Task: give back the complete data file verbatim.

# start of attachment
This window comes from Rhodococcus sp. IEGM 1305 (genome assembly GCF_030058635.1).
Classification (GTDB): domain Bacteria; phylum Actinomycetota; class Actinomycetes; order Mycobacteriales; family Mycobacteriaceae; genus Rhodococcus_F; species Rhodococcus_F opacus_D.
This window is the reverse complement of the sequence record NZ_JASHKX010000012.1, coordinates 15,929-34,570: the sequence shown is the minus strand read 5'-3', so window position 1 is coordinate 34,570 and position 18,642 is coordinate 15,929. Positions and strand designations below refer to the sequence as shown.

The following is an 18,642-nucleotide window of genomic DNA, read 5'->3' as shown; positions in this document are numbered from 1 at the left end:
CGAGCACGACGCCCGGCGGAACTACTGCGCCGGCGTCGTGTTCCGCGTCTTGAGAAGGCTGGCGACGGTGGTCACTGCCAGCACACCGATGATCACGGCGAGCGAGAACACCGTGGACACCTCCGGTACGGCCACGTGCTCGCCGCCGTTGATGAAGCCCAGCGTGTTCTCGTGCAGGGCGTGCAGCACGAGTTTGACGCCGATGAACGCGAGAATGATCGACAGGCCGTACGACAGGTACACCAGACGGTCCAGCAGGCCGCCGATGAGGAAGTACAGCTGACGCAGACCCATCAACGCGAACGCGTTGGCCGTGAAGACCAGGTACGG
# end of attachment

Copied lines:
This window comes from Rhodococcus sp. IEGM 1305 (genome assembly GCF_030058635.1).
Classification (GTDB): domain Bacteria; phylum Actinomycetota; class Actinomycetes; order Mycobacteriales; family Mycobacteriaceae; genus Rhodococcus_F; species Rhodococcus_F opacus_D.
This window is the reverse complement of the sequence record NZ_JASHKX010000012.1, coordinates 15,929-34,570: the sequence shown is the minus strand read 5'-3', so window position 1 is coordinate 34,570 and position 18,642 is coordinate 15,929. Positions and strand designations below refer to the sequence as shown.

The following is an 18,642-nucleotide window of genomic DNA, read 5'->3' as shown; positions in this document are numbered from 1 at the left end:
CGAGCACGACGCCCGGCGGAACTACTGCGCCGGCGTCGTGTTCCGCGTCTTGAGAAGGCTGGCGACGGTGGTCACTGCCAGCACACCGATGATCACGGCGAGCGAGAACACCGTGGACACCTCCGGTACGGCCACGTGCTCGCCGCCGTTGATGAAGCCCAGCGTGTTCTCGTGCAGGGCGTGCAGCACGAGTTTGACGCCGATGAACGCGAGAATGATCGACAGGCCGTACGACAGGTACACCAGACGGTCCAGCAGGCCGCCGATGAGGAAGTACAGCTGACGCAGACCCATCAACGCGAACGCGTTGGCCGTGAAGACCAGGTACGG